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Setting Up Your Pocket PC

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Setting Up Your Pocket PC

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  • Personalizing Your Pocket PC
  • Customizing Pocket PC Menus
  • Extending the Backlight and Power
  • Synchronizing and Exploring with ActiveSync
  • Decorating Your Pocket PC with Custom Graphics

If you're like me, it's hard to be patient and learn how to use a new gadget when you first get it. I want to immediately turn it on and begin tinkering. If you're not a tinkerer, that's okay, too. Fortunately, this chapter is for both tinkerers and the tinkering impaired because it addresses the basics of setting up a Pocket PC, along with some interesting customizations that you won't find in the manual that came with the device. You can think of this chapter as an insider's look at how to set up and tweak your Pocket PC so that it's perfectly tailored to you.

If you're already an avid Pocket PC user and are long past the setup phase, you'll find some interesting pieces of information in this chapter. For example, you might not have known that it's possible to customize the graphics on the Today screen to suit your own tastes.

Personalizing Your Pocket PC

The first step in setting up a Pocket PC is to personalize it by telling it who you are and what time zone you live in. Before you can begin personalizing your device, however, you must take care of a small bit of technical housekeeping. When your Pocket PC first powers up out of the box, it guides you through aligning the screen. This is necessary to properly align the screen within the device's display. You perform the screen alignment by tapping the stylus on a series of crosshairs as they appear on the screen.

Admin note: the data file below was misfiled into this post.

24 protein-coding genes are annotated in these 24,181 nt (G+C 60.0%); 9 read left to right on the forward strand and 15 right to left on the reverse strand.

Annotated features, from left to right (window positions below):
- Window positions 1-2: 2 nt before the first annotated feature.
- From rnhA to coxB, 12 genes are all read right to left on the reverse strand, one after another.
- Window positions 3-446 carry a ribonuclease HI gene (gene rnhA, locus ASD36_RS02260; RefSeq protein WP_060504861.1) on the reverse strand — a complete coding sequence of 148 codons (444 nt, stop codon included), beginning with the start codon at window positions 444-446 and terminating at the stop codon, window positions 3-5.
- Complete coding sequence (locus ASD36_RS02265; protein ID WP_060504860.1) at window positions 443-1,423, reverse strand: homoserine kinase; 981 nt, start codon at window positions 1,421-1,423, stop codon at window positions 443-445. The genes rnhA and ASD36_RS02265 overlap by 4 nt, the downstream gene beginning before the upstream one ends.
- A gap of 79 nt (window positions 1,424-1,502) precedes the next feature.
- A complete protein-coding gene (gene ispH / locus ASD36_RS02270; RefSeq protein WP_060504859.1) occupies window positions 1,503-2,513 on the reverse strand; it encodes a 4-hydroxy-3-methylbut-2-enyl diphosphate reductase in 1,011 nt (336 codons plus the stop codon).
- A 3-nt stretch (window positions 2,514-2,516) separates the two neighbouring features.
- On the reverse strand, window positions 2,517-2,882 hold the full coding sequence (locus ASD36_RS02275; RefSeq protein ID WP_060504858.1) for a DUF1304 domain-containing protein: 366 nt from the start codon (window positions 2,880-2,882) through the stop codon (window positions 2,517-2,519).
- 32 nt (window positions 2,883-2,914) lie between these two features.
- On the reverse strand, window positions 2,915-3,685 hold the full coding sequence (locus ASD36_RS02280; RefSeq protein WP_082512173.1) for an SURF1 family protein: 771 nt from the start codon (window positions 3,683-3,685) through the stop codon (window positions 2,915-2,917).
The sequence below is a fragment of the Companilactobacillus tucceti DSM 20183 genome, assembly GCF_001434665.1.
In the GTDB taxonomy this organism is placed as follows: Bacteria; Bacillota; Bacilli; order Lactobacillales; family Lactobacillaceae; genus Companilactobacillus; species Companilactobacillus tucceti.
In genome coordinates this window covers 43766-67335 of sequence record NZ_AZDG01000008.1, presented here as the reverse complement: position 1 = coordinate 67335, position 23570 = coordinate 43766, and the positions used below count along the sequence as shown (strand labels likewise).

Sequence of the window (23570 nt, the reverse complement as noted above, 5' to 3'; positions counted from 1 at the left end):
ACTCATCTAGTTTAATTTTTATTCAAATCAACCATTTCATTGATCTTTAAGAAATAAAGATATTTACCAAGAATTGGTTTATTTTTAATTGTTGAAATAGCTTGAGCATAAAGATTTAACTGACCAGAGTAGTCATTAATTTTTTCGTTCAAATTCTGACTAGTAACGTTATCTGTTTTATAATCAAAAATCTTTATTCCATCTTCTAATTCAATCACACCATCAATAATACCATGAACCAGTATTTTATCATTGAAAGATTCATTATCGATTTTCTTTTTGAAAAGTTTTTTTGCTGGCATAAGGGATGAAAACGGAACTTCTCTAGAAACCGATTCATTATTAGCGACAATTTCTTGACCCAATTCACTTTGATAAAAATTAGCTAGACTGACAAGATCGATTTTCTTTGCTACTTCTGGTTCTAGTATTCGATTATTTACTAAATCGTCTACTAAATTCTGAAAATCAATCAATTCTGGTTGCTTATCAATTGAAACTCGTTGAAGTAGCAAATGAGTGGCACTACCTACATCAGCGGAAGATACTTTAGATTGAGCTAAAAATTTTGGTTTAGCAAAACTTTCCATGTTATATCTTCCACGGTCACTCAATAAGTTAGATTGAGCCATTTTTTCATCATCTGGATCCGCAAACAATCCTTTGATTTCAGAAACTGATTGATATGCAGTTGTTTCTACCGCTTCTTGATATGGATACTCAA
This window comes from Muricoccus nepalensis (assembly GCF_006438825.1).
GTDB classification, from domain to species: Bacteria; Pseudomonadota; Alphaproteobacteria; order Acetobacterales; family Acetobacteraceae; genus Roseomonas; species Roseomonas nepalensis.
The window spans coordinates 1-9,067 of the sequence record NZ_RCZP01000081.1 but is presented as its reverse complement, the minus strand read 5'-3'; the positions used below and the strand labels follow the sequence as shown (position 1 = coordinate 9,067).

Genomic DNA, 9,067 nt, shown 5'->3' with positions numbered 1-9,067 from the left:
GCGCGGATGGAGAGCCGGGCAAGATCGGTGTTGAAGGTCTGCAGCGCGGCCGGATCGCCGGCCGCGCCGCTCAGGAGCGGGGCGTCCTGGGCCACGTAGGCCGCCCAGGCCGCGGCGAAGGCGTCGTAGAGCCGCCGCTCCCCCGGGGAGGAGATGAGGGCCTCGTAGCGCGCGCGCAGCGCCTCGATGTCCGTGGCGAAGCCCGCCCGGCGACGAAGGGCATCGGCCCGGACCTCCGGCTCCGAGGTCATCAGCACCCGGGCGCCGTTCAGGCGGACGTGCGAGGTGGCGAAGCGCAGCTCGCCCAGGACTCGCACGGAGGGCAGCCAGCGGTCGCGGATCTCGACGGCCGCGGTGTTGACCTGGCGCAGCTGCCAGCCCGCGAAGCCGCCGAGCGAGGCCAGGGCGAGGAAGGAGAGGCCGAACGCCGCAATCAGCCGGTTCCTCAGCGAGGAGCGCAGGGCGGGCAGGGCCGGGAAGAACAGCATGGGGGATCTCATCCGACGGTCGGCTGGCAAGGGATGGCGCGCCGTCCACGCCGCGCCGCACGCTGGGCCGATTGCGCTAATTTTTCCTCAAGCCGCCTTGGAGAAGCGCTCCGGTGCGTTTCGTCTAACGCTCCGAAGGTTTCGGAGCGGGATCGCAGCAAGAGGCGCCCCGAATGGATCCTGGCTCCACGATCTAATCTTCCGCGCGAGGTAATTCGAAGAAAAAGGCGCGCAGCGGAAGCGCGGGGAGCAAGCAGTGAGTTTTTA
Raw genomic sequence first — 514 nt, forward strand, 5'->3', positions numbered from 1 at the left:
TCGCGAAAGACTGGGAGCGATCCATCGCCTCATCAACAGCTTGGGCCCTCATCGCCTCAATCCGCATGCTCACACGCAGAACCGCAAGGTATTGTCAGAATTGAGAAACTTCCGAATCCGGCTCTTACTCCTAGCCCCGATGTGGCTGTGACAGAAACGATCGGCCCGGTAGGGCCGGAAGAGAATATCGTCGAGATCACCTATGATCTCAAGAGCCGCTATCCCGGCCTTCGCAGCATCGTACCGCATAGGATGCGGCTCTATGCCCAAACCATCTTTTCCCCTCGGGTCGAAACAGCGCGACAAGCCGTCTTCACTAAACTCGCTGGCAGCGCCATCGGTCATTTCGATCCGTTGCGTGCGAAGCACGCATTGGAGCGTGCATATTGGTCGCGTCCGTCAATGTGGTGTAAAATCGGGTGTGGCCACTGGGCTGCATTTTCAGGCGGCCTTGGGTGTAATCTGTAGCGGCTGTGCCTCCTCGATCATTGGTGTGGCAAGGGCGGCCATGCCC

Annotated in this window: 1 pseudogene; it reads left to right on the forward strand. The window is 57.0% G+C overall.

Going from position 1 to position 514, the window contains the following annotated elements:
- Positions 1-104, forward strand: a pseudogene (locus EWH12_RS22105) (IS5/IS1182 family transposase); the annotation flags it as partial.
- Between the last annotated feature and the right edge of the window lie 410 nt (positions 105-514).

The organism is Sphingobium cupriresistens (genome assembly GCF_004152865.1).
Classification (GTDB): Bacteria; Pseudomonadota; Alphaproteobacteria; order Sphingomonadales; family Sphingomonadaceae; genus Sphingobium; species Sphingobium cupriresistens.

Watch Out!

Make sure the time zone is set properly on your desktop computer or you will find that your Pocket PC's clock will get reset each time you synchronize.

After aligning the screen, you are prompted to enter your city and time zone. This information is important to keep the system clock running properly. Keep in mind that the system clock is used to schedule appointments and meetings, which is why accuracy is a must. Speaking of the system clock, you'll probably have to set it unless your device magically has the correct date and time already set when you get it. Following are the steps required to set the date and time on your device:

  1. Go to the Today screen (tap Start, and then tap Today).
  2. Tap the date just below the time in the upper-right corner, which brings up the Clock Settings page.
  3. Use the arrows to set the correct date and time.
  4. Tap OK in the upper-right corner, and then tap Yes to save changes to the clock settings.


The process of aligning the screen and establishing the city/time zone, as well as personalizing your device, must also be repeated when you perform a hard reset of the device.